Safety in Educational Construction: Keeping Schools Secure During a Renovation
When building in an occupied school, safety is paramount.
There are several things your construction team should do to ensure risk and disruptions are minimized. While specifics will vary by school and project scope, here are eight steps your construction team should take to ensure everyone stays safe.
Assemble a Responsible and Experienced Team
A safe construction environment starts with a safe team. Many new people will have access to the building or adjacent areas, and stringent guidelines must ensure those coming and going are qualified to work around students.
Many states’ school codes mandate state and federal background checks for all contractors. In Pennsylvania, schools can require background checks whether those contractors interact with students or not. Whether the project happens alongside students or during summer break, it’s imperative to ensure those granted access to the site are qualified to be there.
At Horst, we conduct annual state and federal background checks on our teammates to ensure we can work safely on your site.
When you’re choosing a firm to lead the construction project, you’re likely focused on how committed to safety they are. But the buck doesn’t stop here. While the general contractor is responsible for managing job site safety, the subcontractors that work for them also have a role to play. Subcontractor selection needs to go beyond the lowest price. You need a team of contractors who also emphasize safety and doing things the right way.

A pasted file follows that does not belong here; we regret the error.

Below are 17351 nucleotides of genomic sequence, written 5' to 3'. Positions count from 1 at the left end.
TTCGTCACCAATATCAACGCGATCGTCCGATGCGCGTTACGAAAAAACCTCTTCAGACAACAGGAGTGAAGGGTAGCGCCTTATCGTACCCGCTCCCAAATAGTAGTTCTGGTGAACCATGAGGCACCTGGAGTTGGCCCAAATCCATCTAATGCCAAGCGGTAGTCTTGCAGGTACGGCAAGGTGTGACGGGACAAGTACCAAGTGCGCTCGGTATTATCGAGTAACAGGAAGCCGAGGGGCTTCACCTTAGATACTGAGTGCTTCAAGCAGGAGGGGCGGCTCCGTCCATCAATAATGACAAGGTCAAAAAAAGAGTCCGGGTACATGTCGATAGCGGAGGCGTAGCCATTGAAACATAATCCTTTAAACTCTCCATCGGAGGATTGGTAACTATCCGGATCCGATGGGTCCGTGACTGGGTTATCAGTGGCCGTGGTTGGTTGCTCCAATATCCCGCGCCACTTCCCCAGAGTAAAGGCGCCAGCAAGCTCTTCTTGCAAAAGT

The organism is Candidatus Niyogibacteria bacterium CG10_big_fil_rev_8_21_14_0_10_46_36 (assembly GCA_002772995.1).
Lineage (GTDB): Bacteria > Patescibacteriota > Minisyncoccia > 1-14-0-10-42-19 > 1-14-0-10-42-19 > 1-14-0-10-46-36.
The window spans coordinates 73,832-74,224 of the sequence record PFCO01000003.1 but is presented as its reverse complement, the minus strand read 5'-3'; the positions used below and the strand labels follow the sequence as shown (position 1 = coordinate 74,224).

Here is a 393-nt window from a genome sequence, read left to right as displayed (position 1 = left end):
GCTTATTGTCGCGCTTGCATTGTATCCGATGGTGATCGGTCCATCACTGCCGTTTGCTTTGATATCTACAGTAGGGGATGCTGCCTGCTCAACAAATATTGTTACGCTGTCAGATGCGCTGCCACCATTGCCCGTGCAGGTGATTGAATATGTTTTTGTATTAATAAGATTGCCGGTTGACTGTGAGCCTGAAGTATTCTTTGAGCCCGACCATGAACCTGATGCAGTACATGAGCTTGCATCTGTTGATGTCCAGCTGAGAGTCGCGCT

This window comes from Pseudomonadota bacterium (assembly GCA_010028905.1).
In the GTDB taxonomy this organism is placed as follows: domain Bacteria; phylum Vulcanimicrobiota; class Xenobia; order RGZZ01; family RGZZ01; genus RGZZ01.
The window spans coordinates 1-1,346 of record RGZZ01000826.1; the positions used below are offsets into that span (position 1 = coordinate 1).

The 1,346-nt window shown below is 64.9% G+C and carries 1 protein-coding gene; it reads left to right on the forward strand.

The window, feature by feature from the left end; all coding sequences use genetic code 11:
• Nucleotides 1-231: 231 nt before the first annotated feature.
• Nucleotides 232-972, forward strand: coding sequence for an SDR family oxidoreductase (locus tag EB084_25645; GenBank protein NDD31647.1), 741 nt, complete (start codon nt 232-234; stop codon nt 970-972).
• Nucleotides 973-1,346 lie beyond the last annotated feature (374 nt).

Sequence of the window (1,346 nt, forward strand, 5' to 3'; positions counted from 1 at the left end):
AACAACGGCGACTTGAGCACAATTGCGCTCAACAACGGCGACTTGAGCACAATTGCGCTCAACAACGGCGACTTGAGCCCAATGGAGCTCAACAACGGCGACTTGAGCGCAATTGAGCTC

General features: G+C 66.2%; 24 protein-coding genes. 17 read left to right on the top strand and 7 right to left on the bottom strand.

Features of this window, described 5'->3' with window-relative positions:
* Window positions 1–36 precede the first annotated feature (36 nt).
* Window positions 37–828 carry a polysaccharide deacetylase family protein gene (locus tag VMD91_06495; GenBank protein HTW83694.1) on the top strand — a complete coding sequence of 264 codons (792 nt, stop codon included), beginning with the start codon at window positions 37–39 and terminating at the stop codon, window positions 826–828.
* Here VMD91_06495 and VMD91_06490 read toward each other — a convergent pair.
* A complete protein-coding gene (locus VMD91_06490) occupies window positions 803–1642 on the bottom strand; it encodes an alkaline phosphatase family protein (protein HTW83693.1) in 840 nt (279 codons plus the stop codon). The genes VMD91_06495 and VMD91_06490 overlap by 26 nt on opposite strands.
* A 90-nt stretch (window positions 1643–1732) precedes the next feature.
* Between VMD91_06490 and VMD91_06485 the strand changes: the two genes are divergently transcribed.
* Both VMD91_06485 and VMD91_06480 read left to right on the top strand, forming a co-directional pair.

Assessing Site-Specific Hazards
Each project has its challenges, and a truly safe project accounts for these at the beginning. Your construction team should assess the specific safety hazards and develop a plan for how to prevent and mitigate issues. Consider things like dust, fumes, equipment and material staging, traffic flow, temperature control, abatement procedures, and more.
It’s also important to create an emergency response plan. Consider how construction activities may interfere with any existing procedures, and create other plans as needed. This would include key contacts, shelter-in-place areas, and evacuation routes should a human-caused or natural disaster occur.
Close Off Construction Areas
For the safety of students, staff, and construction personnel alike, your team should mark off construction zones. Barriers, doors, fences, and gates should physically designate boundaries and keep out anyone who shouldn’t be there. Signage, cones, and other wayfinding equipment should communicate how to safely get around and avoid off-limit areas. Create these with everyone in mind, from students familiar with the building to guests entering for the first time.
It’s also helpful to reduce the need for construction personnel to go beyond the confines of the project. This includes temporary bathrooms/port-a-potties, separate entrances and exits, and more.
Creating a sign-in station where everyone must log their names before entering the site helps keep track of who is where. ID badges can also create a layer of security, allowing you to quickly recognize who should be on site and who shouldn’t. Cameras can be another effective way to monitor entrances and exits.
Explore Project Phasing & Utilize Temporary Buildings